Friday, April 16, 2010



GOD OF WAR 3 is so ridiculously good that I had to hack, slash, and pummel my way through the entire game before coming back and writing another review installment. The game sticks with the vengeful spirit of the franchise and either maintains it or ratchets key elements (such as onscreen violence) up a notch or two. Furthermore, as the game progresses, it gets prettier and prettier. No wonder it took Sony three years to bring this to the table. They cut no corners whatsoever. If Kratos is in a castle, it is opulent. If he is in a forest, the greenery is idyllic. If he is dodging balls of lava, you feel the heat. In my first time through, I found one glitch that forced me to fight an extremely harrowing battle again. The glitch (which I will mention when I chronicle that part of the game) and a button issue (which I address at the end of this episode of the review) are the only problems that I have experienced so far. Otherwise gameplay is seamless. The controllers respond perfectly, and the story that is being presented is fascinating.

In my personal life, all other media intake has ground to a standstill. Compared to GOW 3, movies, music, and television really sound like muddled voices calling to me from the unseen end of some underwater tube. But alas, in my gushing, I digress. I will do my best to keep my reporting on Kratos’ adventure as free from big spoilers as possible.

Part of what makes Kratos work so well is that he is a proxy for everyman. Kratos is a man who is in too deep and is lashing back at everything. He accidentally slaughtered his family while in a blind rage, he has an issue with the gods, and he is going all in with his Blades of Exile because he has NOTHING TO LOSE. Kratos represents a man who simply doesn’t give a damn about the consequences. He is free in the sense that he has already lost everything and died as both a man and a god yet still functions. “Death cannot hold those with purpose,” is what Athena says to him. Kratos has a singular purpose, and that is to wreck each and every beloved character in classic Greek mythology.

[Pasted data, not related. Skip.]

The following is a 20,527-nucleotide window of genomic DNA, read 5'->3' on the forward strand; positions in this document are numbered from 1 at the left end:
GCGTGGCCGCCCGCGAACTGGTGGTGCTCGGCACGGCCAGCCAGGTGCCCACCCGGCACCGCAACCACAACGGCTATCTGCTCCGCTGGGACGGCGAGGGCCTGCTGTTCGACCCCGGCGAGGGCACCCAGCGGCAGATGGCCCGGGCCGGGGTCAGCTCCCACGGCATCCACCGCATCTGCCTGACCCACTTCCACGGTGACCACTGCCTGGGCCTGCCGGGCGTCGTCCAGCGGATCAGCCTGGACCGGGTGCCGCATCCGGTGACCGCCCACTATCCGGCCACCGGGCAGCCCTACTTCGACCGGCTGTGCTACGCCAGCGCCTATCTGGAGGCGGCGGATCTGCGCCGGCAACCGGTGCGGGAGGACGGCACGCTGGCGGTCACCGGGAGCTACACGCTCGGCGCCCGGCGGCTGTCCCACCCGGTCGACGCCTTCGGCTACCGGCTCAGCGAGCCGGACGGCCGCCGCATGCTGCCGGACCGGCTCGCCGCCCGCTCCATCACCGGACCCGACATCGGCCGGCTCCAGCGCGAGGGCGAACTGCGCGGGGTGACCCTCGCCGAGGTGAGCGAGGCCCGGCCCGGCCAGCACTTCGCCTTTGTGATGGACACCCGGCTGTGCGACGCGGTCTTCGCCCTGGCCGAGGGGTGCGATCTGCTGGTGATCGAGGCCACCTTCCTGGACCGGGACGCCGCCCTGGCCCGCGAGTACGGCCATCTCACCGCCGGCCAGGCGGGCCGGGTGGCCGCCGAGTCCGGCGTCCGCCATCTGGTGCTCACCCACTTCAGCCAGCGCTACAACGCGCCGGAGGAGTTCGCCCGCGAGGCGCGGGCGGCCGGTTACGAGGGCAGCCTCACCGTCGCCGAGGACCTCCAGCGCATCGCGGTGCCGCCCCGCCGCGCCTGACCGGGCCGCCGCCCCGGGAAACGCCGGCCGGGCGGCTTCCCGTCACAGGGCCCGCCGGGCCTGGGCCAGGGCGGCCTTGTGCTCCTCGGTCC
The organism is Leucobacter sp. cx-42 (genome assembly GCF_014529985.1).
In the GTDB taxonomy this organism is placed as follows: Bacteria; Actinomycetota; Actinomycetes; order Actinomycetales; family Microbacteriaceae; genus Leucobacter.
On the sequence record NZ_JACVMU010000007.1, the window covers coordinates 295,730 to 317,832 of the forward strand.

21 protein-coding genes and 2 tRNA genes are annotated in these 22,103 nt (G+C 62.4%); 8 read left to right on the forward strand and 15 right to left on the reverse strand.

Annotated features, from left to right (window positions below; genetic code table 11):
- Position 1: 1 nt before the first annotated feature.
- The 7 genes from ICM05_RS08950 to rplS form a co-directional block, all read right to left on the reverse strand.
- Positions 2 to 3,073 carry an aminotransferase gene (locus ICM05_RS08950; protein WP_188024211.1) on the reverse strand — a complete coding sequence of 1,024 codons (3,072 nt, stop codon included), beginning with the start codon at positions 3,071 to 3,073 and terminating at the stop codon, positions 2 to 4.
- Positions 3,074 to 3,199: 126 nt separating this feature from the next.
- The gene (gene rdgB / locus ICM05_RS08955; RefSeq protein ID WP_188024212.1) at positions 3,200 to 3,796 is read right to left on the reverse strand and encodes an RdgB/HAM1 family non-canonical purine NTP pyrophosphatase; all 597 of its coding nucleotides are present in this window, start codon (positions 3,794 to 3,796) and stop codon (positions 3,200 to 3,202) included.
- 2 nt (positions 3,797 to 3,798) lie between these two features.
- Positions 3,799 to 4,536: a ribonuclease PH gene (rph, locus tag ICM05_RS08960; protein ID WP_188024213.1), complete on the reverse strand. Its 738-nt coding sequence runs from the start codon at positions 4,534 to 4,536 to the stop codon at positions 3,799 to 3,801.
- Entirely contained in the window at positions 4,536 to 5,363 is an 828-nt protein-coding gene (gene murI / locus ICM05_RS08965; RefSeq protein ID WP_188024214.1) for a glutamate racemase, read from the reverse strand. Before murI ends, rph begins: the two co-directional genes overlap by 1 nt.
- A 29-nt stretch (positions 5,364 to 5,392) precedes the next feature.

Kratos has been to hell and back in each incarnation of the GOW series, and he goes back to Hades two more times before GOW 3 ends.

Part one of this review ended with Kratos finishing off Poseidon. Directly after that and Gaia’s betrayal, he dives headlong into the River Styx and enters Hades to knock out the god of the underworld. Before Kratos can put his Spartan boot up Hade’s brimstone ass, he has to deal with waves and waves of enemies and puzzles.

Hades looks like a portly lead singer for a GWAR-type metal band. He has a vented, horned helmet on his head, and his shirtless torso is punctured with randomly placed needles and spikes. Hades carries himself like a cross between SOUL CALIBUR’s Astaroth and the TEXAS CHAINSAW MASSACRE’s Leatherface. Hades is a big, beefy man with a well-fed belly and this crazy new weapon called “The Claws of Hades.” The atmosphere of the battle with the god of the underworld is gloomy and drab. The aforementioned claws that he uses against Kratos glow as they rip into all that are in their path. Hades swings the claws in such ways that Kratos is both jumping and not jumping, like some form of hellish incarnation of DONKEY KONG. The hunks that Kratos rips out of Hades’ flesh (starting with an entire pectoral muscle and also featuring a hacked out love handle) crawl back to him, and need to be snuffed out before he can rebuild himself. More and more chunks are pulled from Hades until he resembles the Mutoid Man from SMASH TV. The arms of the damned reach out of the ground like Polanski’s REPULSION and Kratos has to get his scorched earth on. Every battle with each god that Kratos works through is varying degrees of epic warfare and hand to hand combat; Hades is no duckwalk.